Richard Snowden Andrews
Richard Snowden Andrews (October 29, 1830 – January 5, 1903) was an American architect
An architect is a person trained in the planning, design and oversight of the construction of buildings. To practice architecture means to offer or render services in connection with the design and construction of a building, or group of buildings and the space within the site surrounding the...

 and a Confederate
Confederate States of America
The Confederate States of America was a government set up from 1861 to 1865 by 11 Southern slave states of the United States of America that had declared their secession from the U.S...

Originally applied to any group of infantry primarily armed with projectile weapons, artillery has over time become limited in meaning to refer only to those engines of war that operate by projection of munitions far beyond the range of effect of personal weapons...

 commander and diplomat during the American Civil War
American Civil War
The American Civil War was a civil war fought in the United States of America. In response to the election of Abraham Lincoln as President of the United States, 11 southern slave states declared their secession from the United States and formed the Confederate States of America ; the other 25...


Andrews was a native of Baltimore, Maryland. A prolific antebellum
Antebellum architecture
Antebellum architecture is a term used to describe the characteristic neoclassical architectural style of the Southern United States, especially the Old South, from after the birth of the United States in the American Revolution, to the start of the American Civil War...

 architect, he designed the Weston State Hospital in West Virginia
West Virginia
West Virginia is a state in the Appalachian and Southeastern regions of the United States, bordered by Virginia to the southeast, Kentucky to the southwest, Ohio to the northwest, Pennsylvania to the northeast and Maryland to the east...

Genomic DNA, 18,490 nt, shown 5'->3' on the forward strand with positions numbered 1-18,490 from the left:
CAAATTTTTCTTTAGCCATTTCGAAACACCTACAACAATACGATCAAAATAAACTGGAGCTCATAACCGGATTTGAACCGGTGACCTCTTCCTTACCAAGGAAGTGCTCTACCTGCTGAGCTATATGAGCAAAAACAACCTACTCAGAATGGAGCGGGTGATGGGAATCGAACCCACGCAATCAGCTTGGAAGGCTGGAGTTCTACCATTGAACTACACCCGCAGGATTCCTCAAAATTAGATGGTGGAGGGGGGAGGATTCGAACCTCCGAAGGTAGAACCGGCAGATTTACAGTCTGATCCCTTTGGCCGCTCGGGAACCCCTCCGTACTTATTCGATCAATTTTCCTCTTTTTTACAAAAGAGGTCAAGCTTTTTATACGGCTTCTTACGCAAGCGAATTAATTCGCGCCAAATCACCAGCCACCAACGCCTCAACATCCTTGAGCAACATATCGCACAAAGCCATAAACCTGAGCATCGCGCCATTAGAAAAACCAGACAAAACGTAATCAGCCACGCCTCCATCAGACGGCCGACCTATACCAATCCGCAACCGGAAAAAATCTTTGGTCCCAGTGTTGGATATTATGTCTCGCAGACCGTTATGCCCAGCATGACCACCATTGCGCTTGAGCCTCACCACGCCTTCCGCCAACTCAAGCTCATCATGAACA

, the largest hand-cut stone building in America, in Gothic Revival and Tudor Revival styles. His other commissions included the Maryland Governor's residence in Annapolis
Annapolis, Maryland
Annapolis is the capital of the U.S. state of Maryland, as well as the county seat of Anne Arundel County. It had a population of 38,394 at the 2010 census and is situated on the Chesapeake Bay at the mouth of the Severn River, south of Baltimore and about east of Washington, D.C. Annapolis is...

 and the south wing of the U.S. Treasury Building in Washington, D.C.
Washington, D.C.
Washington, D.C., formally the District of Columbia and commonly referred to as Washington, "the District", or simply D.C., is the capital of the United States. On July 16, 1790, the United States Congress approved the creation of a permanent national capital as permitted by the U.S. Constitution....

Andrews' sister married Virginian Charles Marshall
Charles Marshall (Colonel)
Charles Marshall was a Confederate Army officer during the American Civil War. Marshall served as an aide de camp, assistant adjutant general and military secretary to Gen. Robert E. Lee. He was also an uncle of WWII General George Marshall.-Early life:Marshall was born in Warrenton, Virginia to...

, who would become a key member of Robert E. Lee
Robert E. Lee
Robert Edward Lee was a career military officer who is best known for having commanded the Confederate Army of Northern Virginia in the American Civil War....

's staff during the war.

During the Civil War, Andrews organized the First Maryland Light Artillery. He was later promoted to major
Major (United States)
In the United States Army, Air Force, and Marine Corps, major is a field grade military officer rank just above the rank of captain and just below the rank of lieutenant colonel...

 in charge of a battalion
A battalion is a military unit of around 300–1,200 soldiers usually consisting of between two and seven companies and typically commanded by either a Lieutenant Colonel or a Colonel...